Astrophysical Classics: Cosmochronology with White Dwarfs

The Debate over the Age of the Universe

The first observational evidence that the universe had a finite age came through Edwin Hubble’s observations of galaxy redshifts in 1929, along with the theoretical framework produced by George Lemaitre two years before. For the next seventy years, there raged a debate as astronomers continually tried to nail down the exact age using a couple of main methods. Allan Sandage and Martin Schwarzschild measured the age through the study of globular clusters. As the most massive stars evolve the fastest, they studied this Main Sequence turn-off to determine the age of the cluster and thus infer the age of the universe. This method tended to give an age of the universe around 18 Gyr. Various measurements of Hubble’s Constant also supplied ages because the inverse of the Hubble Constant gives an age. Allan Sandage and Gerard de Vaucouleurs were the primary debaters over this value, arguing for 50 km/s/Mpc and 100 km/s/Mpc, respectively. These two values correspond to an age range between 10 and 20 Gyr.

In today’s Astrophysical Classic, we hark back to 1987 and the introduction of a new method of cosmochronology (dating the universe) through the use of white dwarf stars.

A New Approach

97 percent of stars become white dwarfs, all the stars with an initial mass less than eight solar masses. When white dwarfs form as part of a planetary nebula, they are very hot. As they are no longer undergoing fusion in their cores, they radiate heat away and slowly cool off. The authors realized that you could use the temperature of white dwarf stars to measure primarily the age of the Galactic disk, and secondarily the age of the universe.

Consider a star that was formed on the main sequence at the earliest possible time and became a white dwarf. This white dwarf star would now have a temperature that sets a lower limit on the temperature of all possible white dwarf stars because it has been cooling off the longest. If you look at the temperature distribution of white dwarf stars, there should be a cut-off at this low temperature. From this, with some assumptions we will go through momentarily, you can extract the age of the universe.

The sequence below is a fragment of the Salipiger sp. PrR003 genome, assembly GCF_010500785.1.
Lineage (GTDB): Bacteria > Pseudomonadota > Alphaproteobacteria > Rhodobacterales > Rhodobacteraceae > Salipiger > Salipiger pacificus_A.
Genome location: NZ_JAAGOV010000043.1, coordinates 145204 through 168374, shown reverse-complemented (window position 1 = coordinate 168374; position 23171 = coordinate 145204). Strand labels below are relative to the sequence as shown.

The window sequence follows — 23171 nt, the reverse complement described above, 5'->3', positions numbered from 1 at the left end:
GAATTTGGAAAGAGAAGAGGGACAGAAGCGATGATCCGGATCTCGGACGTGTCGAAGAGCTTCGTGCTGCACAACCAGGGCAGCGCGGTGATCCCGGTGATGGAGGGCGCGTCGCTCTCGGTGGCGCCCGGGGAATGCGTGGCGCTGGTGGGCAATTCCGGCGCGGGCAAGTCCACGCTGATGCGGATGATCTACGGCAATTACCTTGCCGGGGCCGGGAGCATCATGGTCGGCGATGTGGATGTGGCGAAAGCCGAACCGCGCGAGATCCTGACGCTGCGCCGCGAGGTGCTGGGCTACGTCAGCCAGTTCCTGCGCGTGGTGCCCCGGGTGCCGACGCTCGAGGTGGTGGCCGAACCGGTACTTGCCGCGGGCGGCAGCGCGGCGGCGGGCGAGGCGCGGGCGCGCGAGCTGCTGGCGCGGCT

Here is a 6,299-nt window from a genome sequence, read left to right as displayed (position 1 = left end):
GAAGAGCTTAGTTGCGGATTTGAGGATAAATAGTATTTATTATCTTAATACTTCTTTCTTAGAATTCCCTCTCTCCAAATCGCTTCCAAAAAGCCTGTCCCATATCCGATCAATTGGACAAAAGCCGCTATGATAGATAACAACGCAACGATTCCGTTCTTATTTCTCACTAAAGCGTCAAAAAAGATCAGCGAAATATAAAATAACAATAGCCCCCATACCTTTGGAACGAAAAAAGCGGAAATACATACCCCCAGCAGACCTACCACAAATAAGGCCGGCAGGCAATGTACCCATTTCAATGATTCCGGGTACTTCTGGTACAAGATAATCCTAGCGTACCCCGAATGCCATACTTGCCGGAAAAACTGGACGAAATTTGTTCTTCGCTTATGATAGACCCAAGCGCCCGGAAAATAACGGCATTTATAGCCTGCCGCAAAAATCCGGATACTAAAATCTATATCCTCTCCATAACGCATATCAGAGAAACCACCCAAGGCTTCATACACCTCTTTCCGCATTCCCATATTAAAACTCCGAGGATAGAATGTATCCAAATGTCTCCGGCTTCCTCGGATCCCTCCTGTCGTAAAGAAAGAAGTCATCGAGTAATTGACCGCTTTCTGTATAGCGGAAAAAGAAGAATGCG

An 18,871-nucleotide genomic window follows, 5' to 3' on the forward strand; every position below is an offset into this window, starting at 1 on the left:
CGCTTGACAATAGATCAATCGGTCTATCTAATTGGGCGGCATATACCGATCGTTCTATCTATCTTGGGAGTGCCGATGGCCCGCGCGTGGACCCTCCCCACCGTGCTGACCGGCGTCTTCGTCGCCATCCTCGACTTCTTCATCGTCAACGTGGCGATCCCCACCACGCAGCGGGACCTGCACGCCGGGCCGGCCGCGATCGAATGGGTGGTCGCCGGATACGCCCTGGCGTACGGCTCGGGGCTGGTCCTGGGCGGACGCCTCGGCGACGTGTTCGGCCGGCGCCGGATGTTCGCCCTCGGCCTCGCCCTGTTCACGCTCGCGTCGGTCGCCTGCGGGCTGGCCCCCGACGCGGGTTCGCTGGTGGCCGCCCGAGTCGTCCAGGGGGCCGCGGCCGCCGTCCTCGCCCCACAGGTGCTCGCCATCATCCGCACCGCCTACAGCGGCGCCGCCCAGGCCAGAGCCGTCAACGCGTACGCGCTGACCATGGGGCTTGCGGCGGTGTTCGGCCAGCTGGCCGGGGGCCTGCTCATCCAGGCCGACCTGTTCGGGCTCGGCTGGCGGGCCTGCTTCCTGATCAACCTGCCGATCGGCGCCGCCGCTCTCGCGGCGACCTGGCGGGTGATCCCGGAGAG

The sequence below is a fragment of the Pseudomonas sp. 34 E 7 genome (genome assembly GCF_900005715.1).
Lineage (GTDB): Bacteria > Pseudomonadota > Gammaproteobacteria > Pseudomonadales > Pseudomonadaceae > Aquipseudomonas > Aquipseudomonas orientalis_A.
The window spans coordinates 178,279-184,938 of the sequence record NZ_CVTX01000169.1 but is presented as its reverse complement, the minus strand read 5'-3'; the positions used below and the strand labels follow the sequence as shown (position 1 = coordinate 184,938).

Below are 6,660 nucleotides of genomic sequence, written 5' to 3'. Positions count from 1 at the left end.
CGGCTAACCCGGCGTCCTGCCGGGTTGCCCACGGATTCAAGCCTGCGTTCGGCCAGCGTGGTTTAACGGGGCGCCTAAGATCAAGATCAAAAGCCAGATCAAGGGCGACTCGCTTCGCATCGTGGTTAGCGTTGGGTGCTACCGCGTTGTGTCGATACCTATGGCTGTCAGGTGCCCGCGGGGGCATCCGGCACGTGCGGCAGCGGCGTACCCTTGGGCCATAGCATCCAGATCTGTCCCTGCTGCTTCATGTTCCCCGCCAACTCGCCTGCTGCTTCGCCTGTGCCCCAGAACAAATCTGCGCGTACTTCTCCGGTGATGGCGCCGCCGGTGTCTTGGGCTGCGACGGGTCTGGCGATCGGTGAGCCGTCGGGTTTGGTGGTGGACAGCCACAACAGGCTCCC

The Known White Dwarfs

Figure 1 shows the observed white dwarf luminosity distribution. The authors took the known white dwarfs and determined luminosity from the measured temperature. Using distances determined from proper motion measurements, they were able to determine the luminosity distribution: the number of white dwarfs per cubic parsec per bolometric magnitude. Recall that the bolometric magnitude is the magnitude accounting for all of the electromagnetic spectrum.  You can see in Figure 1 how the distribution increases before a sudden drop-off around a luminosity of -4.5. To prove this drop-off is real, the authors ran a few tests. They first looked for a correlation between the proper motion and the absolute magnitude. The goal here was to prove that a unbiased sample of white dwarfs was being used. If there was a correlation, it would indicate that the proper motion survey was missing the faintest white dwarfs, which would artificially cause the drop-off seen in Figure 1. Finding no correlation, the authors conducted the same test for M dwarfs from the same catalog. Finding no correlation either, they also confirmed that the M dwarf sample showed no shortage of stars between an absolute magnitude of 16 and 18, indicating that the drop off shown in Figure 1 in that range can be trusted.

Figure 1: The luminosity distribution of white dwarfs.